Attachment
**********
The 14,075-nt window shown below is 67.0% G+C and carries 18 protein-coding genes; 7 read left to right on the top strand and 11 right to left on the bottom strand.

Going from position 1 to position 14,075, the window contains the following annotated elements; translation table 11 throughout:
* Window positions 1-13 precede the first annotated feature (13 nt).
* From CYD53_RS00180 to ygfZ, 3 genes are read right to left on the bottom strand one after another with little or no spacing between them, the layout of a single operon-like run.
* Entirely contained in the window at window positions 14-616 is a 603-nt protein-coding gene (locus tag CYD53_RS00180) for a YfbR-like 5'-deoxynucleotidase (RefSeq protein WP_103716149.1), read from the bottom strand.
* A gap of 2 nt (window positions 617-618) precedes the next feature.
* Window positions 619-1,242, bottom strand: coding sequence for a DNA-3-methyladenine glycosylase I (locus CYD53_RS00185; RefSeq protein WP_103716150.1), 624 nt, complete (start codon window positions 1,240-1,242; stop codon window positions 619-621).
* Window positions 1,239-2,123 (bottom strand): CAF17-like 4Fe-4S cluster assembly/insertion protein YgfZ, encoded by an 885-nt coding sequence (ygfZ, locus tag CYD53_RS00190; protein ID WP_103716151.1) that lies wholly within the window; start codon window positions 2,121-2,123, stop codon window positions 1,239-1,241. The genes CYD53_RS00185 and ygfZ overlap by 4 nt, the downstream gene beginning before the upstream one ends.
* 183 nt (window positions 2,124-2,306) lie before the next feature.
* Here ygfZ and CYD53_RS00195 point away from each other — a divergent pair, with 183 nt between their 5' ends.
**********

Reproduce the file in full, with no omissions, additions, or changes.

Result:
The 14,075-nt window shown below is 67.0% G+C and carries 18 protein-coding genes; 7 read left to right on the top strand and 11 right to left on the bottom strand.

Going from position 1 to position 14,075, the window contains the following annotated elements; translation table 11 throughout:
* Window positions 1-13 precede the first annotated feature (13 nt).
* From CYD53_RS00180 to ygfZ, 3 genes are read right to left on the bottom strand one after another with little or no spacing between them, the layout of a single operon-like run.
* Entirely contained in the window at window positions 14-616 is a 603-nt protein-coding gene (locus tag CYD53_RS00180) for a YfbR-like 5'-deoxynucleotidase (RefSeq protein WP_103716149.1), read from the bottom strand.
* A gap of 2 nt (window positions 617-618) precedes the next feature.
* Window positions 619-1,242, bottom strand: coding sequence for a DNA-3-methyladenine glycosylase I (locus CYD53_RS00185; RefSeq protein WP_103716150.1), 624 nt, complete (start codon window positions 1,240-1,242; stop codon window positions 619-621).
* Window positions 1,239-2,123 (bottom strand): CAF17-like 4Fe-4S cluster assembly/insertion protein YgfZ, encoded by an 885-nt coding sequence (ygfZ, locus tag CYD53_RS00190; protein ID WP_103716151.1) that lies wholly within the window; start codon window positions 2,121-2,123, stop codon window positions 1,239-1,241. The genes CYD53_RS00185 and ygfZ overlap by 4 nt, the downstream gene beginning before the upstream one ends.
* 183 nt (window positions 2,124-2,306) lie before the next feature.
* Here ygfZ and CYD53_RS00195 point away from each other — a divergent pair, with 183 nt between their 5' ends.